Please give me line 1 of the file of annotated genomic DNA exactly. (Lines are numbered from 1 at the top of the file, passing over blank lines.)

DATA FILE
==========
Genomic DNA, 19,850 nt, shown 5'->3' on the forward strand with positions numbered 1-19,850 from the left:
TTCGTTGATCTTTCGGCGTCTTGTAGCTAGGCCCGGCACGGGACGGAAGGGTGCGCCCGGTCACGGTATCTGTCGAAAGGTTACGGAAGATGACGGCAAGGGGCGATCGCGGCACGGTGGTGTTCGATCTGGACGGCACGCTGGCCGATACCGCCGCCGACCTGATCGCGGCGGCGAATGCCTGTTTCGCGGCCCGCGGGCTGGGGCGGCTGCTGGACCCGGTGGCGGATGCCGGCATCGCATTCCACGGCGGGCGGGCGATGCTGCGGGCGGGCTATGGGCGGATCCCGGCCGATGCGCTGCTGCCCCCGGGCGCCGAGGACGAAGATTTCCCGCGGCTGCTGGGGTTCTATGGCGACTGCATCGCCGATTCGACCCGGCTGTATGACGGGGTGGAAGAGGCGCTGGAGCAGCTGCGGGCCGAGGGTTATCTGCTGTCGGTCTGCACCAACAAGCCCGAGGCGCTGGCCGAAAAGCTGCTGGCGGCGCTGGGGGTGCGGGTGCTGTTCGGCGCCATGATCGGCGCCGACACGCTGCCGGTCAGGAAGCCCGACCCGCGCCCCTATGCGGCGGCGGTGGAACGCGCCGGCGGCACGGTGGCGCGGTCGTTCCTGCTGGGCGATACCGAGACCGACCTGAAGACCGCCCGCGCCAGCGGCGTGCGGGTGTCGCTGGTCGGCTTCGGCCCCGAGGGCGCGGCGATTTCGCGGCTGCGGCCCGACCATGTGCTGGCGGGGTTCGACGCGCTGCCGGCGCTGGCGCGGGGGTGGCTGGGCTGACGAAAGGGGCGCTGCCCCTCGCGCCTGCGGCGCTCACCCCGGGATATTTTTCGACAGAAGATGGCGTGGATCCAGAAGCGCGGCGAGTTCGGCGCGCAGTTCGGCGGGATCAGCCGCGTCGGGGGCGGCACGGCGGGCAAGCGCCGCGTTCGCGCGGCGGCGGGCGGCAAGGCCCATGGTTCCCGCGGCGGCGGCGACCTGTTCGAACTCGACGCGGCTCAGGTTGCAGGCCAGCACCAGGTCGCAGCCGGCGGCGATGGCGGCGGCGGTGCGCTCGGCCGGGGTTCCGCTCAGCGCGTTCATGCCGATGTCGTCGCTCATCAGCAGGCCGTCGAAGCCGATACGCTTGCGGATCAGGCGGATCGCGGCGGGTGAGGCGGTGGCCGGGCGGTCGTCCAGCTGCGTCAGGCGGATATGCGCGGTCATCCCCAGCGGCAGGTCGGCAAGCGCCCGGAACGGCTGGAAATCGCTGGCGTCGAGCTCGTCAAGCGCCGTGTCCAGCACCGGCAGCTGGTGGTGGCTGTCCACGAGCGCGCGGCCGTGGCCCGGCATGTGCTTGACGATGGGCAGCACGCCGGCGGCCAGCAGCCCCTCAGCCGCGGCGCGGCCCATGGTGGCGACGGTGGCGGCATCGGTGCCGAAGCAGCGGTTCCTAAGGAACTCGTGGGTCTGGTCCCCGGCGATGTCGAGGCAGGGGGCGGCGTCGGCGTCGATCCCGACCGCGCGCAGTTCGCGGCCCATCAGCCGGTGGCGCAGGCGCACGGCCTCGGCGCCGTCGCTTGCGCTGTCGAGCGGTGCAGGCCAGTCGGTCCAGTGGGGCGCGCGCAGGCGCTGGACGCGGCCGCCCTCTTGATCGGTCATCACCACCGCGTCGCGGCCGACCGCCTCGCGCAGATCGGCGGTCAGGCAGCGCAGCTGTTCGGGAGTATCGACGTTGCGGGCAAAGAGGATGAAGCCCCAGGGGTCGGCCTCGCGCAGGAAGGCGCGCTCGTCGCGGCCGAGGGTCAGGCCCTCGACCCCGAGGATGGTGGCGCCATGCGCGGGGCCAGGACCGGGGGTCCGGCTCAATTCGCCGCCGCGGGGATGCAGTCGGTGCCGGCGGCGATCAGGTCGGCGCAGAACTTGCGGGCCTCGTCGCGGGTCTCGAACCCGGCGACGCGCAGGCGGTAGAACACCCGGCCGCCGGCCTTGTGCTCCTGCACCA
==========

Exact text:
Genomic DNA, 19,850 nt, shown 5'->3' on the forward strand with positions numbered 1-19,850 from the left: